14— They’re leftover from a period of Texas history when it was cooler, more moist. In the Ice Age, these animals were widespread on the surface. As the climate changed, they became restricted to the cave environment.

Over time, these creatures physically adapted to their new surroundings. They lost their eyesight and pigmentation; their metabolisms slowed and their antennae elongated, among other adaptations. Biologists want to understand why.

23— Another [thing we want to know] is, why do we see in some places lots and lots of species such as in the Edward’s Aquifer, and in other places, we see very few – or almost none. So, some of our very dry caves farther west have much lower diversity. So, caves are an interesting laboratory to study what are the environmental controls that influence where biodiversity occurs.

Learn more about karst invertebrates on the Texas Parks and Wildlife website.

For Texas Parks and Wildlife, I’m Cecilia Nasti.

Wildlife: Karst Invertebrates

Thursday, May 29th, 2014

Harvestman spider, Photo by: J. Krejca

Harvestman spider, Photo by: J. Krejca



This is Passport to Texas

In most ecosystems living plants are the foundation of the food web, but dark caves – which occur in a landscape known as karst – are not most ecosystems.

04— And because there’s no light, there’s no photosynthesis, so there aren’t any plants.

Biologist, Ben Hutchins, studies caves. More to the point, he studies invertebrates that live in them full-time.

08— Animals that live in karsts have had to have a lot of unique adaptations to deal with that lack of plant material.

Including evolving to survive on the droppings of other cave dwelling creatures, like cave crickets that leave the karst at night to forage on vegetation. In a way, full-time cave dwellers do eat vegetation – it’s just processed. Another adaptation is a much slower metabolism thus reducing their nutritional requirements. So who are these denizens of the dark?

21— Crickets, beetles, spiders, scorpions, harvestmen – that’s kind of like a Daddy Longlegs. Then, there’re all these aquatic species as well. A lot of people don’t know we have cave adapted catfish, salamanders. And then, all kinds of aquatic beetles, aquatic crustaceans… So, lots of interesting things in Texas. It’s an interesting place to study cave biology.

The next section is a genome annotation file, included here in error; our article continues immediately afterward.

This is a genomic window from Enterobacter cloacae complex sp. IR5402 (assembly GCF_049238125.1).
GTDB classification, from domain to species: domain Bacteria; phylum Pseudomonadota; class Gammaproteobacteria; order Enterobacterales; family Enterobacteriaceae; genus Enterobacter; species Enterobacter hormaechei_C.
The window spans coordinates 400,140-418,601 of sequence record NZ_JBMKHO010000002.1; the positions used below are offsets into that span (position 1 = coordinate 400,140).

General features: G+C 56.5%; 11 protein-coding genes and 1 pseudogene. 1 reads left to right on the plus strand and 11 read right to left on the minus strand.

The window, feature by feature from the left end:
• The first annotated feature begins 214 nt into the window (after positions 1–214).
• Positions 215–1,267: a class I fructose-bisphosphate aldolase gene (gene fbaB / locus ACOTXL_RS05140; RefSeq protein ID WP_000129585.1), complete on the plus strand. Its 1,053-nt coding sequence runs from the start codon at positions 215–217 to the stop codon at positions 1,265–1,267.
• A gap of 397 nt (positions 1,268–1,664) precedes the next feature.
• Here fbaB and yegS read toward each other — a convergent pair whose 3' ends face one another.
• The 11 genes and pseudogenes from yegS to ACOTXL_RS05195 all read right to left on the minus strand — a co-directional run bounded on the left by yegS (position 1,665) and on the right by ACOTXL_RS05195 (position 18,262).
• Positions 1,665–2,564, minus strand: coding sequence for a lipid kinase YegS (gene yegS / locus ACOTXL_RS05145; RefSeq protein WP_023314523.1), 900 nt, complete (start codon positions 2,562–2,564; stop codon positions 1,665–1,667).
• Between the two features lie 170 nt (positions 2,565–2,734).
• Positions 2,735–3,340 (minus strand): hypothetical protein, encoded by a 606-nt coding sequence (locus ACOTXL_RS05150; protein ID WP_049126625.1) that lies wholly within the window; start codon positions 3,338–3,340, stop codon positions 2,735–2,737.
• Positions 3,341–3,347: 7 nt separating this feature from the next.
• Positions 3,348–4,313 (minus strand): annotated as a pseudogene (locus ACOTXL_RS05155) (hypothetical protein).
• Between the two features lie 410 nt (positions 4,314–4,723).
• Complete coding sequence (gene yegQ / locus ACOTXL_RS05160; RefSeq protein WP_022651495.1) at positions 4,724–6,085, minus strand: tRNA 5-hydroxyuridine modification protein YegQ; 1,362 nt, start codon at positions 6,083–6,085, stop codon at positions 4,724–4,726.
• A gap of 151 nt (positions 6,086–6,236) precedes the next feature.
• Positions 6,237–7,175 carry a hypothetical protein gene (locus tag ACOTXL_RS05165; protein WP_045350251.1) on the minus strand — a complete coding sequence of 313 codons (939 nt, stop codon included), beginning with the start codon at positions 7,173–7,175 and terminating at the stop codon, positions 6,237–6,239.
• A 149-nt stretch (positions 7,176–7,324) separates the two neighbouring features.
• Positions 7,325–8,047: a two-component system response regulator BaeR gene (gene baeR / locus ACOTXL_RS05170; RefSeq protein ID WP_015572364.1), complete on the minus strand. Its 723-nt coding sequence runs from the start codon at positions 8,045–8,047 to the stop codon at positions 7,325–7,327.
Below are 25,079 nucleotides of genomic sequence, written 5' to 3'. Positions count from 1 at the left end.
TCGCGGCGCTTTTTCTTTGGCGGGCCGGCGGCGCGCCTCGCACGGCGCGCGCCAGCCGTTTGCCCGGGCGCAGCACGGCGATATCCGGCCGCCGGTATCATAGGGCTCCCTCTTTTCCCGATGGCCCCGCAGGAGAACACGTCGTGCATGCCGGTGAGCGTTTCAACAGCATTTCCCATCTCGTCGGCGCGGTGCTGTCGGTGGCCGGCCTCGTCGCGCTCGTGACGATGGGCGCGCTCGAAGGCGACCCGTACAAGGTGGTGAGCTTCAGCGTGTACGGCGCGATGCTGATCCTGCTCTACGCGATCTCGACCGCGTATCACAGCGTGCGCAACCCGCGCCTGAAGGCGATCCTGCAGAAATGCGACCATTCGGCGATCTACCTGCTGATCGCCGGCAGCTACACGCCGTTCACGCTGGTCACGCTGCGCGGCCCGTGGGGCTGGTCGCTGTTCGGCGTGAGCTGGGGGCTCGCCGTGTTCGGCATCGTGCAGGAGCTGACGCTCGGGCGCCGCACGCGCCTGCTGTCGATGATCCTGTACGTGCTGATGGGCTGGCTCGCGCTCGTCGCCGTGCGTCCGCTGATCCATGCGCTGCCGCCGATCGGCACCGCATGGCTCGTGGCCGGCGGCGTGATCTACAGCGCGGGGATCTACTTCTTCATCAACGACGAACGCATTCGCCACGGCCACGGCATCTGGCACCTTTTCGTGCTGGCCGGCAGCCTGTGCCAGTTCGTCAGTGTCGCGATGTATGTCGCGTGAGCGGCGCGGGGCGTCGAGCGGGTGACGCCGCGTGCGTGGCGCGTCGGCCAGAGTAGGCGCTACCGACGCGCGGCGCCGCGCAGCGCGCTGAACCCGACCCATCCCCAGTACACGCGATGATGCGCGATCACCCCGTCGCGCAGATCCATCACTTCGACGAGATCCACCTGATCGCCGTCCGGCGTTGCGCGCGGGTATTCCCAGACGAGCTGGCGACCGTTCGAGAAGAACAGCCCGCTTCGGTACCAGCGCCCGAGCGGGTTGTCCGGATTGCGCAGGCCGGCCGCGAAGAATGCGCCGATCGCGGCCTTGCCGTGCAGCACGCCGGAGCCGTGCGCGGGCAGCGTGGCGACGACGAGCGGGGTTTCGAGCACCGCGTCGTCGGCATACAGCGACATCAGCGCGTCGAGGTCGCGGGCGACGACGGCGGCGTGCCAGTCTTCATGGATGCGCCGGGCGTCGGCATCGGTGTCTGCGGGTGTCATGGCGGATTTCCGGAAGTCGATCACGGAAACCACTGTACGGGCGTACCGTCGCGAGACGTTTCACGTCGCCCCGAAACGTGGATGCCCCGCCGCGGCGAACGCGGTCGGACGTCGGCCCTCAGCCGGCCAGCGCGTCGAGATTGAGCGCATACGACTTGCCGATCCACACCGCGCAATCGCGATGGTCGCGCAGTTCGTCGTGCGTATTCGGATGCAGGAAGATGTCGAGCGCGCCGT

How did these invertebrates end up living inside caves? That’s an active area of study we explore with Ben Hutchins tomorrow.

For Texas Parks and Wildlife, I’m Cecilia Nasti.

Wildlife: Invertebrates

Wednesday, May 28th, 2014

Tarantula outside TPWD HQ in Austin, Texas

Tarantula outside TPWD HQ in Austin, Texas



This is Passport to Texas

What are invertebrates? The first thing you need to know is they vastly outnumber us humans.

08— Invertebrates are any animal that doesn’t have bones. So, most of the animals on the planet are invertebrates.

Think: insects, snails, worms, flies and all manner of boneless animal on land and in the sea. Biologist, Ben Hutchins has a soft spot for these spineless creatures.

09— As an invertebrate biologist, I’m interested in where these animals occur, why we find them where they are, and what are they doing on a day-to-day basis.

To a lot of us, invertebrates are creepy crawlies; the angst-producing members of the animal kingdom. Ben says good bad or otherwise – they all have their place.

18— A lot of these are economically important: they pollinate our plants, they pollinate our crops. Some are pests; they eat our plants and eat our crops. Some of them are parasites, and some of them have very interesting interactions with other animals. So, they play a really important role in the environment.

And there’s one class of invertebrates that’s captured Biologist Ben Hutchins imagination and we go underground to learn about them tomorrow.

We record our series at the Block House. Joel Block engineers our program.

For Texas Parks and Wildlife, I’m Cecilia Nasti.